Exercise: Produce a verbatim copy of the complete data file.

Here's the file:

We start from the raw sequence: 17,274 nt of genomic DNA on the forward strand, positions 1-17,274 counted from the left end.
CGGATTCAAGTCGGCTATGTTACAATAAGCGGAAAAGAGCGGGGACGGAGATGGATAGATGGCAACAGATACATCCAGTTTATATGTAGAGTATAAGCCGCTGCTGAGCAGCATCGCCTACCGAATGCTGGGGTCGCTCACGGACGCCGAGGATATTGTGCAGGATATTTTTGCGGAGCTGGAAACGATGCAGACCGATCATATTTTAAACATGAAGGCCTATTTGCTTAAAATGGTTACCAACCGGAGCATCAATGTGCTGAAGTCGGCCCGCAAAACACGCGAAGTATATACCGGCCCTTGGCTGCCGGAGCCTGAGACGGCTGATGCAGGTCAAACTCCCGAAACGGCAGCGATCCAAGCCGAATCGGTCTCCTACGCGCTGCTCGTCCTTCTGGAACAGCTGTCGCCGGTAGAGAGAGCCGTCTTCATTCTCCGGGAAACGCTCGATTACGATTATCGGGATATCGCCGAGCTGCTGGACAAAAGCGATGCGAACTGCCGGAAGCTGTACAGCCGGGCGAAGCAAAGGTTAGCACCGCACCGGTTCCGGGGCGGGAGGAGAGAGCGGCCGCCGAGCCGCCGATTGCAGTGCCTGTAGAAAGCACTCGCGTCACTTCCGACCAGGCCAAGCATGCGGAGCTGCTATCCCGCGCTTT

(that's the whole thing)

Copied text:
We start from the raw sequence: 17,274 nt of genomic DNA on the forward strand, positions 1-17,274 counted from the left end.
CGGATTCAAGTCGGCTATGTTACAATAAGCGGAAAAGAGCGGGGACGGAGATGGATAGATGGCAACAGATACATCCAGTTTATATGTAGAGTATAAGCCGCTGCTGAGCAGCATCGCCTACCGAATGCTGGGGTCGCTCACGGACGCCGAGGATATTGTGCAGGATATTTTTGCGGAGCTGGAAACGATGCAGACCGATCATATTTTAAACATGAAGGCCTATTTGCTTAAAATGGTTACCAACCGGAGCATCAATGTGCTGAAGTCGGCCCGCAAAACACGCGAAGTATATACCGGCCCTTGGCTGCCGGAGCCTGAGACGGCTGATGCAGGTCAAACTCCCGAAACGGCAGCGATCCAAGCCGAATCGGTCTCCTACGCGCTGCTCGTCCTTCTGGAACAGCTGTCGCCGGTAGAGAGAGCCGTCTTCATTCTCCGGGAAACGCTCGATTACGATTATCGGGATATCGCCGAGCTGCTGGACAAAAGCGATGCGAACTGCCGGAAGCTGTACAGCCGGGCGAAGCAAAGGTTAGCACCGCACCGGTTCCGGGGCGGGAGGAGAGAGCGGCCGCCGAGCCGCCGATTGCAGTGCCTGTAGAAAGCACTCGCGTCACTTCCGACCAGGCCAAGCATGCGGAGCTGCTATCCCGCGCTTT